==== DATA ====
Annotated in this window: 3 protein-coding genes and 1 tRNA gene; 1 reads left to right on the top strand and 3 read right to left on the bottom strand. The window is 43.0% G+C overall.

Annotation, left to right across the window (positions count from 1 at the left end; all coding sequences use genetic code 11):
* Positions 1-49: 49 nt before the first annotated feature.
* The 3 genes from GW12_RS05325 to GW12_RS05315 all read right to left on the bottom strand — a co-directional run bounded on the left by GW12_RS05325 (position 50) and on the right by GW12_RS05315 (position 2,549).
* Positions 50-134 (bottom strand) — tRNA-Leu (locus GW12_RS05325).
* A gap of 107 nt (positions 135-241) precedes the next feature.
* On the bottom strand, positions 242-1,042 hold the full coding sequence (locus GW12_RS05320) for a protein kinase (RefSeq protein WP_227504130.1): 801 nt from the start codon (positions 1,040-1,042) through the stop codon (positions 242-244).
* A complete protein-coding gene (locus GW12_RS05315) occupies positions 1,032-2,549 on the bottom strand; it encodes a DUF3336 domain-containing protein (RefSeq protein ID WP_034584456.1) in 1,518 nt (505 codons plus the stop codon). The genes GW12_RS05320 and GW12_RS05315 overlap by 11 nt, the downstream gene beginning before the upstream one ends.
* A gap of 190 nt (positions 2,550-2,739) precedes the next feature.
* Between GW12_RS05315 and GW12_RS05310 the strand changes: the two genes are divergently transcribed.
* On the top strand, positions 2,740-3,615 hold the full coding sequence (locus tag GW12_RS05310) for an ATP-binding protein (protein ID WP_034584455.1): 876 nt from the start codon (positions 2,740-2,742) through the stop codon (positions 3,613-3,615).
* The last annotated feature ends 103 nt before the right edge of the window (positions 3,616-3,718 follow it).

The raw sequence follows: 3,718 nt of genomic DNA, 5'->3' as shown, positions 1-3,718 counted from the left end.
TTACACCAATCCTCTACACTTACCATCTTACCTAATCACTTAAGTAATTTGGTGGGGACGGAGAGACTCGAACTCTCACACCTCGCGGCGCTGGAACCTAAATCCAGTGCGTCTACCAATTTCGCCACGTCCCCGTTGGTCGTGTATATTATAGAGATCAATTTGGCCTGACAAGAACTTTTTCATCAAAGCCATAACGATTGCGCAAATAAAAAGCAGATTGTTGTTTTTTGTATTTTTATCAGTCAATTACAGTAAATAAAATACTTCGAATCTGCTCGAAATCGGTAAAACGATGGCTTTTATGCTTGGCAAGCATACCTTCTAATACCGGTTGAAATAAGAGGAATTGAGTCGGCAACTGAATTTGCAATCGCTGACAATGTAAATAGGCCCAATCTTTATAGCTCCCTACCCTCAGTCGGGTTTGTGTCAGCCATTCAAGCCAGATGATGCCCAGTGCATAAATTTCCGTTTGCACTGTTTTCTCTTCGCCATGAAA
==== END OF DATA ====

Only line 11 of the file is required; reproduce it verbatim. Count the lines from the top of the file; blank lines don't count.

* On the top strand, positions 2,740-3,615 hold the full coding sequence (locus tag GW12_RS05310) for an ATP-binding protein (protein ID WP_034584455.1): 876 nt from the start codon (positions 2,740-2,742) through the stop codon (positions 3,613-3,615).